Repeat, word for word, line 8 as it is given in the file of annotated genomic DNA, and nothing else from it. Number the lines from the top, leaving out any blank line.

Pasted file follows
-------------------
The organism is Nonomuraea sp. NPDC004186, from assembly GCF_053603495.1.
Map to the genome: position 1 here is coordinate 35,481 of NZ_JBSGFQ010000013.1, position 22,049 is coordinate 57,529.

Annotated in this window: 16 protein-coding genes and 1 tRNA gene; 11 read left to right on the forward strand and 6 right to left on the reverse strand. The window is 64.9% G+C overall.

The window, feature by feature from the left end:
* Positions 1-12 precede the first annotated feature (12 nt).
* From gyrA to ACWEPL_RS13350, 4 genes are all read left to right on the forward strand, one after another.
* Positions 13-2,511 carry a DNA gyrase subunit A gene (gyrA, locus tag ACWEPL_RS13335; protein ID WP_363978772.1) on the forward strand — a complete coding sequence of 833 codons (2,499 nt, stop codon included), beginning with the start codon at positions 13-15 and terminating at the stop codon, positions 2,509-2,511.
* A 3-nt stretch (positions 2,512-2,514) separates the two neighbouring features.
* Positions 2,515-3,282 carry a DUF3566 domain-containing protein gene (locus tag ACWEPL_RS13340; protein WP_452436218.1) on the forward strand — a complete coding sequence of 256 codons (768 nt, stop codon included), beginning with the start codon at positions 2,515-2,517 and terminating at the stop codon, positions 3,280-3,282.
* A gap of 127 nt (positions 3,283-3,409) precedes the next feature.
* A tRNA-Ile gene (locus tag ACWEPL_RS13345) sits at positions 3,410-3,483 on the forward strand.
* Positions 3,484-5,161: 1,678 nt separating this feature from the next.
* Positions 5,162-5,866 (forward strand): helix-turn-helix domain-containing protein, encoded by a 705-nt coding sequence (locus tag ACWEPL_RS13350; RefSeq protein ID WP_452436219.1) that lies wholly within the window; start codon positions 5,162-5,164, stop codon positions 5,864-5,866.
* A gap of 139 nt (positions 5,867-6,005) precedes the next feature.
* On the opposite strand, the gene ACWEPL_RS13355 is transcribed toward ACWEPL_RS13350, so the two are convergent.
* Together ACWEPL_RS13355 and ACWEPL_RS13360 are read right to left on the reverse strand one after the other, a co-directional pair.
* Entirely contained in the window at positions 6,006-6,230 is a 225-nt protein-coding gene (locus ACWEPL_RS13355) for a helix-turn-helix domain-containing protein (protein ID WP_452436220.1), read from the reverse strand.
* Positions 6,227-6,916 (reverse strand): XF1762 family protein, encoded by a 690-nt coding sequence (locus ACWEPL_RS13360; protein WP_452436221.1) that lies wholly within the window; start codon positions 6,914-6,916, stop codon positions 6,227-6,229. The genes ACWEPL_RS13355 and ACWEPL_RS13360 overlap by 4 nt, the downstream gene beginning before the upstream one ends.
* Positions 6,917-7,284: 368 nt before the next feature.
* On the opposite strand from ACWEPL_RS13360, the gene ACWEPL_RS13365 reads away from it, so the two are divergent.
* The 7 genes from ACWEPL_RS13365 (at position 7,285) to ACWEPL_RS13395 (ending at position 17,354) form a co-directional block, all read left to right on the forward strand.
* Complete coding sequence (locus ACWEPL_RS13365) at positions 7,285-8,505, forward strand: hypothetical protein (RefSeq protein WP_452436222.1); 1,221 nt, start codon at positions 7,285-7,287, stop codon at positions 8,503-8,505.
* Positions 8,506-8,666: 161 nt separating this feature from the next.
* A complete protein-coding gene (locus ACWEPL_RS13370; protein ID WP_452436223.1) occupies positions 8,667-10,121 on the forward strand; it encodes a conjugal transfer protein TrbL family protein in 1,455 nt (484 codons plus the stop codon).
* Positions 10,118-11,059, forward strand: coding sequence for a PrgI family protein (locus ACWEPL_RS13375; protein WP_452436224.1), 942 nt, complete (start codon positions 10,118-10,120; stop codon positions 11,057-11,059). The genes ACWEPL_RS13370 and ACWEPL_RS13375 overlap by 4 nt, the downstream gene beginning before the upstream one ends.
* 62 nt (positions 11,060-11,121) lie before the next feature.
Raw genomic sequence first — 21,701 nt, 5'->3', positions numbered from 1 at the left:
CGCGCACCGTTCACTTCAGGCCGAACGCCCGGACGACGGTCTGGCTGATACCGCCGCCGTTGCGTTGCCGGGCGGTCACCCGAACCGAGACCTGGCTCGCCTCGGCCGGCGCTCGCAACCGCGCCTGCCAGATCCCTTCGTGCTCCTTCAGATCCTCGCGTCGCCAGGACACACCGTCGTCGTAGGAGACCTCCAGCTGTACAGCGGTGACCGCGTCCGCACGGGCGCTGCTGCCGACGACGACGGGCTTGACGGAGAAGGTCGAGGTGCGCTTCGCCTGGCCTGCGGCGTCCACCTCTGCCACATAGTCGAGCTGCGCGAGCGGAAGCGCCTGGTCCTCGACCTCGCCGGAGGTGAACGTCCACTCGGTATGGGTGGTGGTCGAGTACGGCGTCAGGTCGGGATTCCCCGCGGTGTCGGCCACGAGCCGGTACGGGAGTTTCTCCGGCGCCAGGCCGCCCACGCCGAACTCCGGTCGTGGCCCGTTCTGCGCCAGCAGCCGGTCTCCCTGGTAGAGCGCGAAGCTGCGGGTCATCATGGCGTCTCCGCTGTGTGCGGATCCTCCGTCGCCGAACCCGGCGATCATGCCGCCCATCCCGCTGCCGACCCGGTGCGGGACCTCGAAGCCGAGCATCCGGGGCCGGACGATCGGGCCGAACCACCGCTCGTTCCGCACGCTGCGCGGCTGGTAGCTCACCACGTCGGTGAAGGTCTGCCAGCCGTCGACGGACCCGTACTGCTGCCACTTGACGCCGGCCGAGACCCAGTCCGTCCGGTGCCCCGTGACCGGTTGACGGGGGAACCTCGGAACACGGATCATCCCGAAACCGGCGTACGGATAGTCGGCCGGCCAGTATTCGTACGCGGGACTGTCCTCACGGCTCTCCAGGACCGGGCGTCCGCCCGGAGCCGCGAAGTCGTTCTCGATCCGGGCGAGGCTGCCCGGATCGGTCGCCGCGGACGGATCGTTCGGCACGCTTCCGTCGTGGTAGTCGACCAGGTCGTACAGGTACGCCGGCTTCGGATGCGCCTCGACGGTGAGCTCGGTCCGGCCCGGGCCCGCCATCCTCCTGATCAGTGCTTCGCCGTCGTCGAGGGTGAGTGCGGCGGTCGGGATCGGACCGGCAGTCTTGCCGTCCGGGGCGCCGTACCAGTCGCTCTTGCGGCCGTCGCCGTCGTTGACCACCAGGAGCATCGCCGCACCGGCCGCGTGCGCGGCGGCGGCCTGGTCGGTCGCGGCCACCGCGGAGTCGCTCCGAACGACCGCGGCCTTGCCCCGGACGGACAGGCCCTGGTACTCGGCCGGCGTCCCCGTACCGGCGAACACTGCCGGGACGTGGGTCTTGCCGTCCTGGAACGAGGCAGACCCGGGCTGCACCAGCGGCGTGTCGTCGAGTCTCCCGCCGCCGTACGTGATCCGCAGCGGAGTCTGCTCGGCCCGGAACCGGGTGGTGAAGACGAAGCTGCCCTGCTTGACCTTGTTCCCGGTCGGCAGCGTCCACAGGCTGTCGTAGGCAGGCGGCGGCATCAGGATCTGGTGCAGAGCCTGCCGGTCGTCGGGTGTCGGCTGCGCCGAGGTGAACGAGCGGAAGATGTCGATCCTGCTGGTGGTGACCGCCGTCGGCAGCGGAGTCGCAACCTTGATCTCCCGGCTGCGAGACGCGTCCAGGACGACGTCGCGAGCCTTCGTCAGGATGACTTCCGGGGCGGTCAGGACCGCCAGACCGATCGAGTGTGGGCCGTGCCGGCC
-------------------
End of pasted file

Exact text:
* A 3-nt stretch (positions 2,512-2,514) separates the two neighbouring features.